The inquisitive nature of dogs, especially young puppies and hounds that were bred to follow a scent, can sometimes get them into serious trouble around your home. Dogs love to sniff, explore, chew, and eat or lick things that seem tasty or smell pleasant — including items that are toxic to them. That’s why it’s best to keep all products you wouldn’t want a baby or toddler getting into away from your dog. Below are some common household hazards and suggestions on how to keep your pup from messing with them.
Cleaning products can be used safely around your dog, but be sure to use them carefully, especially if they contain ammonia or bleach. Ingesting bleach can cause stomach upset, vomiting, diarrhea, and severe burns to your pup. Be aware of proper ventilation, make sure all caps and lids are on tight, and keep pets away from areas that were recently cleaned until they’ve dried. Store cleaning products out of reach in places such as a cabinet or closet.
This includes: rags or sponges soaked with cleaning fluids, liquid and tablet detergents, polishes.
Food and garbage
In addition to foods that are toxic to dogs, an indoor/outdoor garbage or recycling bin can be hazardous — especially when it contains moldy/rotten food or animal bones. Turn your garbage bin lid inside out or upside down over the can to keep your dog from getting into it, or block it with a gate. If your canine is a particularly curious explorer, keep your garbage bins out of reach altogether, such as behind a closed door.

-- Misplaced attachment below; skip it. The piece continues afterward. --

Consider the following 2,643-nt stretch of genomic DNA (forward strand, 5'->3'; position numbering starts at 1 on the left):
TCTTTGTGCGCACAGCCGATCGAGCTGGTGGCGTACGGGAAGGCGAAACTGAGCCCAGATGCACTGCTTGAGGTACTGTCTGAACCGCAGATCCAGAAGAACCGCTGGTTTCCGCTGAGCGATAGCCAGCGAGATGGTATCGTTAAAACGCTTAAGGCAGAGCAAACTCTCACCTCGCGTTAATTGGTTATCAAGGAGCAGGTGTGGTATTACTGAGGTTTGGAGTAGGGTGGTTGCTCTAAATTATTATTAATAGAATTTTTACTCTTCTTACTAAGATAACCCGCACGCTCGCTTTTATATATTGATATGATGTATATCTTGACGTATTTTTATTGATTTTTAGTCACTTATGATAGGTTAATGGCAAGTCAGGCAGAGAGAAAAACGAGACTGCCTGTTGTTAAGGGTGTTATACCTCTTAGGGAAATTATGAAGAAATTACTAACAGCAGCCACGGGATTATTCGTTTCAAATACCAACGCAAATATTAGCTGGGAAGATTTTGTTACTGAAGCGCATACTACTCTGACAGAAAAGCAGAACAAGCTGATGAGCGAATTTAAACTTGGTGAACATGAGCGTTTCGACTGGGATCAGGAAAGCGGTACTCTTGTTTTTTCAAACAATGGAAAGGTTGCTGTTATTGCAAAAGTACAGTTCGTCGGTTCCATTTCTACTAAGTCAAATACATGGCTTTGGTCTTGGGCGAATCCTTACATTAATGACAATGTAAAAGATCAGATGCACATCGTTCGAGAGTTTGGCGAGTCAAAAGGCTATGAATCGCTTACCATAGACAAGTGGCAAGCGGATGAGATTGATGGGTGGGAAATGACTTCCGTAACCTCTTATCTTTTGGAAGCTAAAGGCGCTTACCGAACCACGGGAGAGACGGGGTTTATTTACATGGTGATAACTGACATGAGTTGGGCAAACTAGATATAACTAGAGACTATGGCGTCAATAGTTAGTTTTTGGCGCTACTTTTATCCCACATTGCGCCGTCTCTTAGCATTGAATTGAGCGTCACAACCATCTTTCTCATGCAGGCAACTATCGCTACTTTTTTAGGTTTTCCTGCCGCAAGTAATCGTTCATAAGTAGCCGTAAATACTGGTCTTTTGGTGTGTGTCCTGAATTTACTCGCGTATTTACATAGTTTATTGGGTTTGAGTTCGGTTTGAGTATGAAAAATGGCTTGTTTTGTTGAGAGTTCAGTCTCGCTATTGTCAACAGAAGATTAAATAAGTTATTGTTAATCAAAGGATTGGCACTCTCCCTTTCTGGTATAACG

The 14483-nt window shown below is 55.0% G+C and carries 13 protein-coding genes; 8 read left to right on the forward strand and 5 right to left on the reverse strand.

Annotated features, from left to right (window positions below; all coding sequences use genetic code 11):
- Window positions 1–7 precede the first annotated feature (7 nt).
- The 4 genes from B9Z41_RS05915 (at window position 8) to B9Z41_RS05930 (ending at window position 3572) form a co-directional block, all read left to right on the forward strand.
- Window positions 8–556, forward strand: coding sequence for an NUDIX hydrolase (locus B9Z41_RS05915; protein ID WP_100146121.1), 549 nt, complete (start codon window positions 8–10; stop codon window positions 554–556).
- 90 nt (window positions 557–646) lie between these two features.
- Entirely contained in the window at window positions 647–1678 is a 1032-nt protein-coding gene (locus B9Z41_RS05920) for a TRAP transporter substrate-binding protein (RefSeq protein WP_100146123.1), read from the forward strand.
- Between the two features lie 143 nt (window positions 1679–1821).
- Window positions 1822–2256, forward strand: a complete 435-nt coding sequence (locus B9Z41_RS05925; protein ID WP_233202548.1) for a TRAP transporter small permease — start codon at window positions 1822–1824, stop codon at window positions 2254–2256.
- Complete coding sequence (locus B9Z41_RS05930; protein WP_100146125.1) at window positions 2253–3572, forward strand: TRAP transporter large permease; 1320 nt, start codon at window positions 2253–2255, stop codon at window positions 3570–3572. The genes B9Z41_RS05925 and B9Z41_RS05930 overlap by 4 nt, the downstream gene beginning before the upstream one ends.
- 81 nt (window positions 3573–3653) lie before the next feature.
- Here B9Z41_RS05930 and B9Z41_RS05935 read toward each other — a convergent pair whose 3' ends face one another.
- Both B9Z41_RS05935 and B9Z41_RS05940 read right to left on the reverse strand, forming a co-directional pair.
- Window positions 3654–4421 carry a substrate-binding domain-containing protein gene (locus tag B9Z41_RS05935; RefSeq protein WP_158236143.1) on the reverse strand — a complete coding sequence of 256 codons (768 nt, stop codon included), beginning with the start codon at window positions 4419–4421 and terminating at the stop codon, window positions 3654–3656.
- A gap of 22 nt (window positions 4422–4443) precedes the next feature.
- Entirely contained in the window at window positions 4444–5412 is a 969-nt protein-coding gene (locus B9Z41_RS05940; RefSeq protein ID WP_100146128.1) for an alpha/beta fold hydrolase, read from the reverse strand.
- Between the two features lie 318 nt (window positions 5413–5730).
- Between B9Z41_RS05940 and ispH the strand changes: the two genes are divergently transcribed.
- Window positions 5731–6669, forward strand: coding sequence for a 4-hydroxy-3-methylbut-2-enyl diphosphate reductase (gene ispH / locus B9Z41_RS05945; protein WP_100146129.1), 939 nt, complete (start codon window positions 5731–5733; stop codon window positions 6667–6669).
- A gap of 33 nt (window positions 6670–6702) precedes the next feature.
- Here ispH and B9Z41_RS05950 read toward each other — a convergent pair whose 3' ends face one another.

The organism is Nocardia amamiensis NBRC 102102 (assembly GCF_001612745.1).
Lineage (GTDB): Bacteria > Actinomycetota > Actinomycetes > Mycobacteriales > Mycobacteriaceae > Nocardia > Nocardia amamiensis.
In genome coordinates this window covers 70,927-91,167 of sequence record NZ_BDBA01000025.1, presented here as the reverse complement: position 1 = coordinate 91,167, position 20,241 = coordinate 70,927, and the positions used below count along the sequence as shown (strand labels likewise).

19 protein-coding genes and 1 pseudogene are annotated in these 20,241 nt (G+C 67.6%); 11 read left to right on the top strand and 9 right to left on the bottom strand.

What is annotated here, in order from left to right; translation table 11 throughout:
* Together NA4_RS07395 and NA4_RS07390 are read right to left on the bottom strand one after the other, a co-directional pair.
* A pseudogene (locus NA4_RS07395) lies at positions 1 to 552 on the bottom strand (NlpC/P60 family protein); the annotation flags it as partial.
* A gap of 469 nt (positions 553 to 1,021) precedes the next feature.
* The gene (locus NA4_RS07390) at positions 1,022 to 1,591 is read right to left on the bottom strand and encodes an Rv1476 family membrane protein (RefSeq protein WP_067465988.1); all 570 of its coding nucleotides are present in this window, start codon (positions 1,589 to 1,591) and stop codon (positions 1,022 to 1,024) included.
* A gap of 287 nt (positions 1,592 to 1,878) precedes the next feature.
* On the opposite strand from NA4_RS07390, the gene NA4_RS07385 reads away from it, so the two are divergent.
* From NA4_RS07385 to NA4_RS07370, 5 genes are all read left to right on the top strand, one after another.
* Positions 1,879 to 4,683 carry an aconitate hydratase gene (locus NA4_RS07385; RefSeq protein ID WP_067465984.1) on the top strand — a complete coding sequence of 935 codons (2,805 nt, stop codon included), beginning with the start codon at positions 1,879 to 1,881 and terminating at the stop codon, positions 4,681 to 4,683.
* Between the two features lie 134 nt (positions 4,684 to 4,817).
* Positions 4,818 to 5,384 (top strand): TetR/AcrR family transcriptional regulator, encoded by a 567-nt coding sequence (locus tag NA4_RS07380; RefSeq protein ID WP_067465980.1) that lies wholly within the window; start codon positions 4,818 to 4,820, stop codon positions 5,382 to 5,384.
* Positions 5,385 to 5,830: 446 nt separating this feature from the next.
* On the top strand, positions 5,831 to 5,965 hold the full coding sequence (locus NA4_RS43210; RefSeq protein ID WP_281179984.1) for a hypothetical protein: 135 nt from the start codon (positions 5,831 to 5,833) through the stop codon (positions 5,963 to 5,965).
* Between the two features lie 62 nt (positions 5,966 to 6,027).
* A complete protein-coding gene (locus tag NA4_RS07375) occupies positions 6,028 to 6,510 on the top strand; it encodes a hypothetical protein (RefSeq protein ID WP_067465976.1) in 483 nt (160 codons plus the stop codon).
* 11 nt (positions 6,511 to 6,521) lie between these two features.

This includes: alcohol, broken glass, raw meat, egg shells, straws, plastic cutlery, peels and rinds, coffee filters and grinds, and any products containing xylitol.
Prescription and nonprescription medications can be harmful to your dog if ingested, making them very sick. Keep bottles tightly capped and all containers and boxes out of reach.
This includes: pain relievers, cough/flu/cold medicines, sleeping and diet pills, liquid medicines, vitamins and supplements.
Your dog won’t know the difference between one of his chew toys and a screwdriver. Chewing or stepping on household tools can cause choking, broken teeth, injury, or lacerations. Tools, especially small parts, are best left in a secure toolbox in the garage or shed.
This includes: hammers, nails, staples, screws, bolts, wires and cords, tacks, paint, poisons and pesticides, batteries, razors, scrapers.
Yes, even laundry can be hazardous to your dog — chewing or ingesting items such as socks, underwear, shoelaces, and hosiery can cause choking and/or serious blockages. Keep dirty laundry in hampers and put clean laundry away promptly.
This includes: Dryer sheets, liquid/tablet/powdered detergents, bleach, small accessories like scarves and buttons.
Other items that can be hazardous to dogs include: ice, small children’s toys (i.e. doll shoes, beads), scented candles and lighters or matches, cosmetics and hair dyes, certain types of plants.
This may seem like a lot of things to worry about, but preventing your dog from getting into any of these household hazards could save his life. If you haven’t already, teach him the Leave It! command when you notice him going off to investigate something dangerous. For times when you aren’t at home, be sure all items are securely out of reach before you leave the house. Crate him if necessary, especially if he’s known to counter surf or open doors. If your dog has ingested or become injured by any of these products, seek veterinary attention right away. You can also call the Pet Poison Helpline at 855-764-7661.